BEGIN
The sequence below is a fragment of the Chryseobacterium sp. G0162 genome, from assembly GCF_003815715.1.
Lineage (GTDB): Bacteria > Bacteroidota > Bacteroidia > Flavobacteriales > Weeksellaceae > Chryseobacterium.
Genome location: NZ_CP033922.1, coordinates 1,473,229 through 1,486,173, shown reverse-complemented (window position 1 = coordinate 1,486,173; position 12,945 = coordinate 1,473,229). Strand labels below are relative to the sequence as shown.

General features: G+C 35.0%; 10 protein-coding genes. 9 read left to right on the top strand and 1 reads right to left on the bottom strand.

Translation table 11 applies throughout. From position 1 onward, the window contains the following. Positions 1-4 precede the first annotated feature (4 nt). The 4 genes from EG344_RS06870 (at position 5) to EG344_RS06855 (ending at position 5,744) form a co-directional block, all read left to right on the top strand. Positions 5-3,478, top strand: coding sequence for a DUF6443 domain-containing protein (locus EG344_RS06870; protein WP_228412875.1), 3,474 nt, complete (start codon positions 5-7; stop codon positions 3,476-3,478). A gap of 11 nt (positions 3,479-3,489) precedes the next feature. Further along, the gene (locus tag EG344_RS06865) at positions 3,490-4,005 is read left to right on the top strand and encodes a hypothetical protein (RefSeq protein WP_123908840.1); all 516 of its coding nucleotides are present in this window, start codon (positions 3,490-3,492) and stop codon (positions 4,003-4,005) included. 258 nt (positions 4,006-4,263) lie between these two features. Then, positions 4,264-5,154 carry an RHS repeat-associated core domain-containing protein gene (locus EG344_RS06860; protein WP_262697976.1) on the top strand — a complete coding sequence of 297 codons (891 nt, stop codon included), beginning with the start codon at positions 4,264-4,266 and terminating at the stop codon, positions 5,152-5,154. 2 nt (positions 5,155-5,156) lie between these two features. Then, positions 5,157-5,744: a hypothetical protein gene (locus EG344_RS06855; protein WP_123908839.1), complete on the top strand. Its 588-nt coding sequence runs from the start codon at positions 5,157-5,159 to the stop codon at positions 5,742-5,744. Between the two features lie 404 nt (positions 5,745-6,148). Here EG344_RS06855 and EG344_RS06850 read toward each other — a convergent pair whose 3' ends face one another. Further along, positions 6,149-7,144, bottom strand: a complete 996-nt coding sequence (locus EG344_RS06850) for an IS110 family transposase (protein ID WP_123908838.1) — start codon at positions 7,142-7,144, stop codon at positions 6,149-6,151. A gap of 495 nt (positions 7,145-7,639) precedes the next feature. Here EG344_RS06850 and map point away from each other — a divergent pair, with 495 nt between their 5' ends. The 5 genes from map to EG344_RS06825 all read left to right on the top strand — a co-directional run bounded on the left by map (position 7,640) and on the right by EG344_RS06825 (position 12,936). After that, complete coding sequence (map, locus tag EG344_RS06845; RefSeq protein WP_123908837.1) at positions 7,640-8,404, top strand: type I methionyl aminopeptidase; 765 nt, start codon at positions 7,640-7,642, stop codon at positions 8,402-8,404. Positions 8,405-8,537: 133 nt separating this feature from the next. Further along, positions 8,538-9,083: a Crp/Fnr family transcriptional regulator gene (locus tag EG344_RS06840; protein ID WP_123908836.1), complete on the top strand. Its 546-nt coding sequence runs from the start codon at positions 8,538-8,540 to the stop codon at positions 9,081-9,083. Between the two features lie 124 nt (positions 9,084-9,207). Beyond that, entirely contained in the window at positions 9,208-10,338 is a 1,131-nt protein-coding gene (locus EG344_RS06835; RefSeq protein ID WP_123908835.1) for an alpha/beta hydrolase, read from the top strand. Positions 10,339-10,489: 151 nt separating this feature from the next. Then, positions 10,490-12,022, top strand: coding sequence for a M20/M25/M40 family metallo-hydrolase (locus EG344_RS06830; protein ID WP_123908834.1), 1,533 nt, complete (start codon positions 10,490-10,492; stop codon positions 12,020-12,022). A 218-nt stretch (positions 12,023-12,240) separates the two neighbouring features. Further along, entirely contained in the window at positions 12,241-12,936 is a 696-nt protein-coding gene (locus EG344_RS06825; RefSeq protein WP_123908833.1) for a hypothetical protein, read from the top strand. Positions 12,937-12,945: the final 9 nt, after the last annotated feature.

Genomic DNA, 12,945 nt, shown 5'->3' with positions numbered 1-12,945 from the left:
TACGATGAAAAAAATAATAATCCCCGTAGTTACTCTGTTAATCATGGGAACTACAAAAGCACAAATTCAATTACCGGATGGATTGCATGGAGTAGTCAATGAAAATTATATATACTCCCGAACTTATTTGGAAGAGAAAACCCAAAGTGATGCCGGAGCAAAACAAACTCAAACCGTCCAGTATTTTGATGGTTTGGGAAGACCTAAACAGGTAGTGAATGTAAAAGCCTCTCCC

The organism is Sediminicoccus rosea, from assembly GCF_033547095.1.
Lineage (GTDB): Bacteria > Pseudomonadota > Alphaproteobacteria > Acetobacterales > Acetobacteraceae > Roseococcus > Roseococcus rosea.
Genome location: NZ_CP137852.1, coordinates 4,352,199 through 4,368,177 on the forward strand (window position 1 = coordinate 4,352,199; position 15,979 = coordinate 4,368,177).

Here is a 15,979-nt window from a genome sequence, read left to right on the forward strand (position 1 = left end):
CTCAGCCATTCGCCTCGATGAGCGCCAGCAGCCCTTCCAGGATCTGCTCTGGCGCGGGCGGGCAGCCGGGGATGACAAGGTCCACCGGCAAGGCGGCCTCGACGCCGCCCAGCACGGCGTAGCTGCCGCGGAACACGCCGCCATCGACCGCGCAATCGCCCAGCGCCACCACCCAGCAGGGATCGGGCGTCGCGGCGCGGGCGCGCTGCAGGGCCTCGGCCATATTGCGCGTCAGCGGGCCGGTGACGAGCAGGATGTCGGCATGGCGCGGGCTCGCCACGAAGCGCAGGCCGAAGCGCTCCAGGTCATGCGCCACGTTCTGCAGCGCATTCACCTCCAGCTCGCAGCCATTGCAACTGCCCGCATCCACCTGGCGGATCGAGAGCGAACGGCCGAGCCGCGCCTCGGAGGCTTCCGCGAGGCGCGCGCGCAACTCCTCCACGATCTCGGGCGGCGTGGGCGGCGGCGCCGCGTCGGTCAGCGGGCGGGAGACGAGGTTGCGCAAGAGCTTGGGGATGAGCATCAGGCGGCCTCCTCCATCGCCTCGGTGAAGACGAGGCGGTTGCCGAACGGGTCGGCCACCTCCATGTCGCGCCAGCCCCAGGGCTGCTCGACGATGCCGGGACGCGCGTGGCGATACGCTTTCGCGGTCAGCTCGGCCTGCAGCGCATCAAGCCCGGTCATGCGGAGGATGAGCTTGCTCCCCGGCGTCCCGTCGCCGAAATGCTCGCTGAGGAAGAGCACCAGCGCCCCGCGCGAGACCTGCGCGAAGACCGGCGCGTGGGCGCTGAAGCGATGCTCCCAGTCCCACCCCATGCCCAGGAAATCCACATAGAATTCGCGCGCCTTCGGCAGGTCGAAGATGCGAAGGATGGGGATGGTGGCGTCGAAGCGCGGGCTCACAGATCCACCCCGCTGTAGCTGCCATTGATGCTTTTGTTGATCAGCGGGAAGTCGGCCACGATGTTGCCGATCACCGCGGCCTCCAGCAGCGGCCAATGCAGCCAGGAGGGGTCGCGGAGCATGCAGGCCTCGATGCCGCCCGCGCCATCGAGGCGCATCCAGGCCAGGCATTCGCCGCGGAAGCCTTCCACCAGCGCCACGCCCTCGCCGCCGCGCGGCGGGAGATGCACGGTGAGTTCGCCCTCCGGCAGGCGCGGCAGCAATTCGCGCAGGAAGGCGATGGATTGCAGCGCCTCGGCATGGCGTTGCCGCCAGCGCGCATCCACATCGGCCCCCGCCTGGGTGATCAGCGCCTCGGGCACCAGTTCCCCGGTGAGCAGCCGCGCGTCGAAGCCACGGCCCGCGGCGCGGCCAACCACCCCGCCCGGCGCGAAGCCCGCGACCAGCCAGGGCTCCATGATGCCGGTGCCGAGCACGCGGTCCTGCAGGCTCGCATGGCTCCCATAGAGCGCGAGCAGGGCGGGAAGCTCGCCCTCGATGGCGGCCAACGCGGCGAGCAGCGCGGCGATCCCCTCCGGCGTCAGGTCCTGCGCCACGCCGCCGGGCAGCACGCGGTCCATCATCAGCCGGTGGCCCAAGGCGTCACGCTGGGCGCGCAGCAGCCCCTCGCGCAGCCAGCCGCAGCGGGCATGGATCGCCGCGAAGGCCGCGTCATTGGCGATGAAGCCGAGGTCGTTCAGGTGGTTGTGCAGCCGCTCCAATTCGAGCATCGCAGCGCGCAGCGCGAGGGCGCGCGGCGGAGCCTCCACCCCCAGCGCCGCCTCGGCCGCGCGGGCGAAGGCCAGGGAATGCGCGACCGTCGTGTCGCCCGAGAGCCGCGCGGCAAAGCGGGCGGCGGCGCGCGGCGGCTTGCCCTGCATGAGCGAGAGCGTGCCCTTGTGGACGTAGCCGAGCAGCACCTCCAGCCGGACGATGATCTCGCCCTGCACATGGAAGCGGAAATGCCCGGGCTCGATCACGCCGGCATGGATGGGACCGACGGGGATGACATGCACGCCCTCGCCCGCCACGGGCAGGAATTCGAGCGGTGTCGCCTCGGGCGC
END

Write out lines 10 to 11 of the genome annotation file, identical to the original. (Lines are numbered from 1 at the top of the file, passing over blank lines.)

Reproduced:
Genome location: NZ_CP137852.1, coordinates 4,352,199 through 4,368,177 on the forward strand (window position 1 = coordinate 4,352,199; position 15,979 = coordinate 4,368,177).

Here is a 15,979-nt window from a genome sequence, read left to right on the forward strand (position 1 = left end):